It is important to point out that women are frequently marginalized from professional opportunities in favor of men. After the cessation of violent conflicts, men returning from war and demobilized soldiers often assume the economic activities during reconstruction and peacetime that women had previously been developing.
The integration of women in all of the post-conflict processes must be real and credible, and post-conflict financing, needs assessments and resources on the ground must benefit women and men equally in order to advance gender equality in society at large (at social, economic and political levels). Furthermore, women are usually under-represented in local and national governments in post-conflict contexts and therefore are not in a position to influence public decision-making processes that could guarantee physical and economic security for women.
- Integrate a gender perspective in post-conflict economic recovery decisions;
- Develop policies that promote sustainable livelihoods incomes for households headed by women, especially widows, and that assist post-conflict countries in generating decent jobs for women. This would improve their business skills, encourage them to join the workforce and would guarantee that the financial services required by women to start business are provided.
As stated previously, the integration of women in peacebuilding processes has gained momentum in the conversation, but the international community, civil society and concerned governments must continue to inspire and to take action by raising awareness of this challenge.
In this context, it is essential to mobilise women to be aware of their rights and to develop them as agents of peace, not only as victims of armed conflicts. Women’s economic empowerment is not only important because they contribute to a sustainable peacebuilding and to security in general, but because it is a key issue of realizing women’s equal rights.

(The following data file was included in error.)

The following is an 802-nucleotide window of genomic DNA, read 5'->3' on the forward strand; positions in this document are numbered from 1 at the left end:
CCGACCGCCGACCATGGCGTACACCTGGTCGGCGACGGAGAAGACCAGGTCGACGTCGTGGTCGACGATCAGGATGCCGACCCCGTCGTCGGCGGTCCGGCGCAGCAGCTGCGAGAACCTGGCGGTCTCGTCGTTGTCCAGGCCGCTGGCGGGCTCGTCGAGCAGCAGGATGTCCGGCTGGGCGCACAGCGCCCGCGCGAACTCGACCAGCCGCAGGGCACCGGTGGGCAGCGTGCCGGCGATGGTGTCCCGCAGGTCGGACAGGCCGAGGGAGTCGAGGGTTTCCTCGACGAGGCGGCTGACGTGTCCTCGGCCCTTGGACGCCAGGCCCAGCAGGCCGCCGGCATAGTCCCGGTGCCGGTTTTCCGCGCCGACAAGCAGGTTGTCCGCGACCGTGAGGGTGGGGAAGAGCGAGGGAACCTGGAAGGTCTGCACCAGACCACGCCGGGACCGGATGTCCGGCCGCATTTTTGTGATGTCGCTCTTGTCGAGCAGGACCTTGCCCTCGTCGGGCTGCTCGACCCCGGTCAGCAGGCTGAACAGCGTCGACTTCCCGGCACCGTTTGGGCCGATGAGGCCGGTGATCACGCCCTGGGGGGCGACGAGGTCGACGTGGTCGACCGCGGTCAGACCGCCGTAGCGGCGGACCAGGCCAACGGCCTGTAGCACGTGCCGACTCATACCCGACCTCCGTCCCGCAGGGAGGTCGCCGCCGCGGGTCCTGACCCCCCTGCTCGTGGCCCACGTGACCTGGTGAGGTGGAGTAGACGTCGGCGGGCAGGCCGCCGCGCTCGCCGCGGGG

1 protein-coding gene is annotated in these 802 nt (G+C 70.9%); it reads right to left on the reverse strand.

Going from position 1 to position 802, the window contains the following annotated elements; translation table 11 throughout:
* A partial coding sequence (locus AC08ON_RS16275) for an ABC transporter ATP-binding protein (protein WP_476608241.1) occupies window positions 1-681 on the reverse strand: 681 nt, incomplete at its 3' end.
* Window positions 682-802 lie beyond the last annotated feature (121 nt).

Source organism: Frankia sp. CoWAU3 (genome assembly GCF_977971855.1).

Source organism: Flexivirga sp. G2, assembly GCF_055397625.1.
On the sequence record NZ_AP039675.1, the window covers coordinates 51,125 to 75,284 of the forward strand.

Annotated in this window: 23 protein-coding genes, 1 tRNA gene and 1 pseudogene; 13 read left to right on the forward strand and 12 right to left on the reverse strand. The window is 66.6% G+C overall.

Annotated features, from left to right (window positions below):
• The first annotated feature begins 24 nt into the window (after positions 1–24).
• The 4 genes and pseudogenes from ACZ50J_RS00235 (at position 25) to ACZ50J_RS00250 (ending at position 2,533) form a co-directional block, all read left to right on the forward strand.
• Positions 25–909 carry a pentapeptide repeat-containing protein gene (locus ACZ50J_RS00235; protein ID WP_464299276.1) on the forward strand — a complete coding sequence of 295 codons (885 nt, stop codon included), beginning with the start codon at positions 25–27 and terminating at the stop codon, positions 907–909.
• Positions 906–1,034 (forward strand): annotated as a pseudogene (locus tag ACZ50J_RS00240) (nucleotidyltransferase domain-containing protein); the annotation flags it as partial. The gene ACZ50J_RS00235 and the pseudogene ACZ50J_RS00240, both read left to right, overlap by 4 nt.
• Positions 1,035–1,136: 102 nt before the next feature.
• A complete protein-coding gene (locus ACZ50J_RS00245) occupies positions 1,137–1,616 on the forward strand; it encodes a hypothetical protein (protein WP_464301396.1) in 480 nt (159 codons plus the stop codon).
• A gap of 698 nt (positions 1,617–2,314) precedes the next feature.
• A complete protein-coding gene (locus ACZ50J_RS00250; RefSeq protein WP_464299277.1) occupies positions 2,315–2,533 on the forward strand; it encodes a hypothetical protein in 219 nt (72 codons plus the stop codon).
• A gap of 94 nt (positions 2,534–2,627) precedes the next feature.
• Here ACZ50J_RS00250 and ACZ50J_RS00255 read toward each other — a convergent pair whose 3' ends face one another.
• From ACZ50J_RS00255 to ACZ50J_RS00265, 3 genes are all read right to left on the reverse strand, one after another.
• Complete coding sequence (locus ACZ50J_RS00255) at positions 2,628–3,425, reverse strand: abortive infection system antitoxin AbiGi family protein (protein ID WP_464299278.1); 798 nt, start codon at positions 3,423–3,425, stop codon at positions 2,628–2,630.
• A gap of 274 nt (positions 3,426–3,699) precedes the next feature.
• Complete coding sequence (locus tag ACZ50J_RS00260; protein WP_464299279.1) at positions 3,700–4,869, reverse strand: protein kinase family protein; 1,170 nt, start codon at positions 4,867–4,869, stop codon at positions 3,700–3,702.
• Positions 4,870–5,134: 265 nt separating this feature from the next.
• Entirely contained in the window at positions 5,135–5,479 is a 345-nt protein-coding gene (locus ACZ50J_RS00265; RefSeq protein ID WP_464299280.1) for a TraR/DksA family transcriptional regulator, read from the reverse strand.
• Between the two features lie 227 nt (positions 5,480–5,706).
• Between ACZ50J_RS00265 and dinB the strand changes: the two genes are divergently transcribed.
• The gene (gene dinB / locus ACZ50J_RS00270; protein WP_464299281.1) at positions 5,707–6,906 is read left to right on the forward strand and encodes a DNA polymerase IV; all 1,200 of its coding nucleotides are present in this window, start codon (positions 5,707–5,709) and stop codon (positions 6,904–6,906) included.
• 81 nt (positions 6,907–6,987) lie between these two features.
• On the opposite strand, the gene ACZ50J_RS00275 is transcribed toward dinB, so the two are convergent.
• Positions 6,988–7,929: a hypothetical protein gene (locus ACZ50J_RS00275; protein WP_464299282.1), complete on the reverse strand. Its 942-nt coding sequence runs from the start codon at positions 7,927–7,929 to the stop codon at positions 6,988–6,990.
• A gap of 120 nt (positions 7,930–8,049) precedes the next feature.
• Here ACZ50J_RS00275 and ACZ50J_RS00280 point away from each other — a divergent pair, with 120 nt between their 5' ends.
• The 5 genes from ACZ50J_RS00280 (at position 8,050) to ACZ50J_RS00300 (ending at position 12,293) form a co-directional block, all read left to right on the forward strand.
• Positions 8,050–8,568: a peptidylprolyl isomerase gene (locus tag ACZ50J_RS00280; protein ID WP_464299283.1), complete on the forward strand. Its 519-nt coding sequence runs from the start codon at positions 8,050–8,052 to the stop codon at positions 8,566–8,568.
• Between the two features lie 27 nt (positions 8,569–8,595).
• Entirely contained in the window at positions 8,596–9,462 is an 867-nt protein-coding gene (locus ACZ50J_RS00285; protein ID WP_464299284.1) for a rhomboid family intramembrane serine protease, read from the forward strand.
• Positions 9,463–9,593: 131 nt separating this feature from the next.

Donors and the international community are key actors in the support of women’s organisations that advocate for gender equality in post-conflict contexts. These organisations provide specific mechanisms and culturally sensitive programmes that specifically guarantee women’s economic empowerment through peacebuilding institutions, including them as a target group in the framework of economic reconstruction programmes.
Mainstreaming gender equality and women’s economic empowerment in post-conflict situations requires an integrated framework of action and gender-sensitive approaches when designing peace and stability policies, including by local governments. We should also highlight that appropriate National Actions Plans, National Development Strategies, accountability tools, lessons learned reporting programmes and partnerships between the private, public sectors and multilateral organizations are needed in these kind of processes.
The economic empowerment of female refugees through education, skills training and employment must be another key element of concern for the international community; they must view it as essential to the process of building their resilience to new challenges and to secure decent work and livelihood in the future.
In addition, it is fundamental to focus both on men and women in raising gender equality awareness, and to reconstruct positive masculinities through long-term approaches and transformative changes.
To conclude, the international community should move beyond the rhetoric of gender mainstreaming and further advance in putting gender-inclusive reforms theory into practice. Gender equality is not just women’s issue: it is about human rights. We all deserve better and fairer societies.